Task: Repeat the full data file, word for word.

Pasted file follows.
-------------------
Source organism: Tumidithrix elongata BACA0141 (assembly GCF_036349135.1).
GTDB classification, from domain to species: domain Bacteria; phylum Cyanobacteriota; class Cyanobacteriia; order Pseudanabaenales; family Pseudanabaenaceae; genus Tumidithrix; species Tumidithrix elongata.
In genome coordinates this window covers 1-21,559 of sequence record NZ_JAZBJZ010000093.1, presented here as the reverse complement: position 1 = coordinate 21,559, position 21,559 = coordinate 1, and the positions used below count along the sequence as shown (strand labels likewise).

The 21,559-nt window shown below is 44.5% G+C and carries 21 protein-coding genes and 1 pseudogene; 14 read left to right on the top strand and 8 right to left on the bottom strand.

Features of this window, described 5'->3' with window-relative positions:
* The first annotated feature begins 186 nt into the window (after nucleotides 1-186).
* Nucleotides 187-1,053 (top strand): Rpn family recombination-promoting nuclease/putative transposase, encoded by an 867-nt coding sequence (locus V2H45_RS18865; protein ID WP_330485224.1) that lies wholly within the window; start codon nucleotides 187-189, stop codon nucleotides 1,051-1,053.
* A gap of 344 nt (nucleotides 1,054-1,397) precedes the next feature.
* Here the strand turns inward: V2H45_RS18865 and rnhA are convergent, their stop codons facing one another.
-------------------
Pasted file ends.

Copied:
Source organism: Tumidithrix elongata BACA0141 (assembly GCF_036349135.1).
GTDB classification, from domain to species: domain Bacteria; phylum Cyanobacteriota; class Cyanobacteriia; order Pseudanabaenales; family Pseudanabaenaceae; genus Tumidithrix; species Tumidithrix elongata.
In genome coordinates this window covers 1-21,559 of sequence record NZ_JAZBJZ010000093.1, presented here as the reverse complement: position 1 = coordinate 21,559, position 21,559 = coordinate 1, and the positions used below count along the sequence as shown (strand labels likewise).

The 21,559-nt window shown below is 44.5% G+C and carries 21 protein-coding genes and 1 pseudogene; 14 read left to right on the top strand and 8 right to left on the bottom strand.

Features of this window, described 5'->3' with window-relative positions:
* The first annotated feature begins 186 nt into the window (after nucleotides 1-186).
* Nucleotides 187-1,053 (top strand): Rpn family recombination-promoting nuclease/putative transposase, encoded by an 867-nt coding sequence (locus V2H45_RS18865; protein ID WP_330485224.1) that lies wholly within the window; start codon nucleotides 187-189, stop codon nucleotides 1,051-1,053.
* A gap of 344 nt (nucleotides 1,054-1,397) precedes the next feature.
* Here the strand turns inward: V2H45_RS18865 and rnhA are convergent, their stop codons facing one another.